How Japanese Kirigami Art Helped Harvard University Scientists to Build a Snake-inspired Robot - Hitecher
Как японское искусство киригами помогло ученым из Гарварда при постройке робота-змеи

How Japanese Kirigami Art Helped Harvard University Scientists to Build a Snake-inspired Robot

by Hitecher

Last year, Harvard University scientists demonstrated a soft SEAS robot, designed as a snake. It was recently announced that the robot had been improved. It is noteworthy that researchers borrowed some of their ideas from kirigami, a Japanese 3-dimensional paper-cutting paper craft.

The improvements concerned the machine’s locomotion system: the robot started moving faster with improved accuracy. SEAS moves exactly like a snake: its skin scales grip the surface pulling the body forward. The researchers managed to achieve this effect by applying the principles of Japanese kirigami art, i.e. that is, making cuts on the machine’s cover. As a result, SEAS’s movements have become almost identical to those of a real snake.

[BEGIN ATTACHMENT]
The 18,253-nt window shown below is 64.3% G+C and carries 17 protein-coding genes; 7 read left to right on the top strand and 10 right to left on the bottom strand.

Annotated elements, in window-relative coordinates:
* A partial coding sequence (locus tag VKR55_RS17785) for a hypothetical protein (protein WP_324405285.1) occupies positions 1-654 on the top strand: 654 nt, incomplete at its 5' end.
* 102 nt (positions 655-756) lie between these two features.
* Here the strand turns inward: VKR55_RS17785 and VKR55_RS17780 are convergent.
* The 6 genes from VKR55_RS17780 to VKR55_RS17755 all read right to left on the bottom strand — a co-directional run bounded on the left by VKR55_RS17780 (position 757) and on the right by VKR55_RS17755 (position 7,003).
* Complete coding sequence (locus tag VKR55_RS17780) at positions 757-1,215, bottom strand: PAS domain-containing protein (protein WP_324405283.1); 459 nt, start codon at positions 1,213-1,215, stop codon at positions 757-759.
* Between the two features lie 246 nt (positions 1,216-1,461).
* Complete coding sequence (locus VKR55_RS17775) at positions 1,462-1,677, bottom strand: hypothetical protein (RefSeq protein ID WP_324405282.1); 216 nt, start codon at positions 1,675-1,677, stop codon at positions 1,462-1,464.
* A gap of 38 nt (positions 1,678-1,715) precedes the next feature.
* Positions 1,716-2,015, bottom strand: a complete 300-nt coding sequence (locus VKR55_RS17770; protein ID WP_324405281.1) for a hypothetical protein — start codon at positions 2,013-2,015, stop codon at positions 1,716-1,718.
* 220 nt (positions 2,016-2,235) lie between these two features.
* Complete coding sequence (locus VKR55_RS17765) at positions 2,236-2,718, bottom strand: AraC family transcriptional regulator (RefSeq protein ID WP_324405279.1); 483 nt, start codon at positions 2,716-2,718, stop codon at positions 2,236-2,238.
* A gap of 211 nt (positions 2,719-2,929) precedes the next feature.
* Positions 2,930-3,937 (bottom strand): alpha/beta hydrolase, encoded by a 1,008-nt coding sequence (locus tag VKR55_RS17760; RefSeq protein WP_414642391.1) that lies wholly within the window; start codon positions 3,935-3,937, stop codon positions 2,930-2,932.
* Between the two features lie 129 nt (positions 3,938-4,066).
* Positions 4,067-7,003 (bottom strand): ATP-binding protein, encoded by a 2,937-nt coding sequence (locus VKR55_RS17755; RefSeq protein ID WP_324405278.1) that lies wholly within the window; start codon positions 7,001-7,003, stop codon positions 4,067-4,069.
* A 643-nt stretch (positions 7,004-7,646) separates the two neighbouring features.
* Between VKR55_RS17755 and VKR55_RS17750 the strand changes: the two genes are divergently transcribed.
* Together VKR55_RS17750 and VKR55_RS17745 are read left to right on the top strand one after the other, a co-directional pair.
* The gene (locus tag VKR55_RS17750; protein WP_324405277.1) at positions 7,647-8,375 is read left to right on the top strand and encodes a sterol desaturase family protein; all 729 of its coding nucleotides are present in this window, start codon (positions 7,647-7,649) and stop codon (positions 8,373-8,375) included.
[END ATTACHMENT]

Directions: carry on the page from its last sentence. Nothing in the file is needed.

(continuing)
The robot is powered by a tube-like elastomer actuator equipped with an air supply system. According to researchers, snake-shaped robots are quite a promising robotics area that has a great number of potential applications, for example, to perform laparoscopic surgeries.

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